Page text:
And yes, I know that sounds super-presumptuous and self-aggrandizing. But I’d just lost my job, my home, and my fiancé. I was in need of a little positive-self-talk pick-me-up. And maybe some of that Godiva.
“What do you think?” Aggie’s granddaughter asked. I had no idea when she’d stopped talking about the migratory patterns of her female ancestors. The lamp held me enraptured.
I stood and wiped t
Her hand fluttered at her throat. “Really? Are you sure? You really think you can restore it?”
“I can try.” Then I confessed, “I would be truly honored to try.”
Her smile did more to start a friendship than all her chatter about Florida. “I’m Carrie, by the way,” she said. She extended a hand and ducked her head a bit. “I should have started with that, huh?”
“Leading with the lamp was good.”
Laughing, she shook her head. “You must think I’m crazy.”
“Well, now that you mention it . . .” I grinned to show her I was kidding. There was something about Carrie—about the way she stood close enough to be friendly but far enough to be respectful, about the way she looked straight at me when she spoke, and the way she kept her back straight and shoulders squared like she was ready to take on the world—that I instantly liked. “Just one question, though. You said you knew me by my hair, but . . .”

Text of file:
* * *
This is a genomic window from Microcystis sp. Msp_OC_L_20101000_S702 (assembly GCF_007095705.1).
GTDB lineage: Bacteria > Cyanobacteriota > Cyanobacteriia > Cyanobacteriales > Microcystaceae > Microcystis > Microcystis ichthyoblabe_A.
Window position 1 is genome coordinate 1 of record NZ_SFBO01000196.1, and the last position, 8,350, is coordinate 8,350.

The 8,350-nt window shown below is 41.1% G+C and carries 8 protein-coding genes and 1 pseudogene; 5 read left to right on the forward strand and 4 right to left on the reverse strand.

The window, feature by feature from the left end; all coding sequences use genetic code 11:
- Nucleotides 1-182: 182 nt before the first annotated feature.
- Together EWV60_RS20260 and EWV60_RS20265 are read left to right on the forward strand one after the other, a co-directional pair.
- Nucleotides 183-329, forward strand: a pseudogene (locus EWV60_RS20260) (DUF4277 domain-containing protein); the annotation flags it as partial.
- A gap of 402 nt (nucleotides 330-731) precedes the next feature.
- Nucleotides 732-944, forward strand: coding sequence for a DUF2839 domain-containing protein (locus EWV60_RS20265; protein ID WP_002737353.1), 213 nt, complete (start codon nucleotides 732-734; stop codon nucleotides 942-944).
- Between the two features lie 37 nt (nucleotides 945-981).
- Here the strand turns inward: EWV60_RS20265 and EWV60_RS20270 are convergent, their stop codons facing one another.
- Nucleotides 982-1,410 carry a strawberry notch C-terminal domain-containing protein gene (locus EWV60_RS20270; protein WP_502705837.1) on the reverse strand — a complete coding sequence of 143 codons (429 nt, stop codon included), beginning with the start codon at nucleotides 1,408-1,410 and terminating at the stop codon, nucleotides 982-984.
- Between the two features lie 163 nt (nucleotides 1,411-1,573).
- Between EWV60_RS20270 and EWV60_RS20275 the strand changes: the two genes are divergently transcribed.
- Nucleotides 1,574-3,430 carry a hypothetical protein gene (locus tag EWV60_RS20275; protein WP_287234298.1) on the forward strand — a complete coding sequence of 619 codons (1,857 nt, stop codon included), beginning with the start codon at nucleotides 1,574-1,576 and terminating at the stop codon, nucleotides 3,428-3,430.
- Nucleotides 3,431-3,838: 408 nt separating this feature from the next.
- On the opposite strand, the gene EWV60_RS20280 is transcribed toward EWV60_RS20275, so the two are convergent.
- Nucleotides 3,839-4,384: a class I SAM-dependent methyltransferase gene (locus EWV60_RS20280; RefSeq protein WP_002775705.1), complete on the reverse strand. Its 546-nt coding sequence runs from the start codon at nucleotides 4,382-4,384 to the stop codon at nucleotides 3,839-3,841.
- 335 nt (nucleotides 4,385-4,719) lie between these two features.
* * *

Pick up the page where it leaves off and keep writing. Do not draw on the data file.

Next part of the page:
“Oh, that. Helen told me you’d be easy to spot.” Carrie wandered to the doorway leading to the front of the shop and peered out—perhaps in case an antiques hunter with highly honed espionage skills had entered the shop without setting off the jingly bell.
“And Helen is . . .” A butcher block table huddled beside the lamp, its surface scattered with gift boxes in a variety of sizes. Spools of boldly colored curling ribbon were affixed to the side of the table, tails dangling like strings of gems in the sunlight of the high-set window at the back of the room. I tugged on a bit of bright green, the texture of the ribbon somehow soothing beneath my fingertips. “I don’t remember meeting anyone named Helen.”
Carrie returned her attention to me. “Helen is Grace’s sister.”
Not a big help. “So who’s Grace?”
“Grace runs the luncheonette. See, she gets her rolls from Rozelle’s Bakery. And I guess you were in there with your granddad?” Carrie’s brow puckered, intimating she herself wasn’t quite clear on the progression of the gossip. I couldn’t blame her. That was quite a chain to go through. My arrival in town and visit to the bakery appeared to have made something of a stir. I wasn’t sure whether I should be flattered or frightened.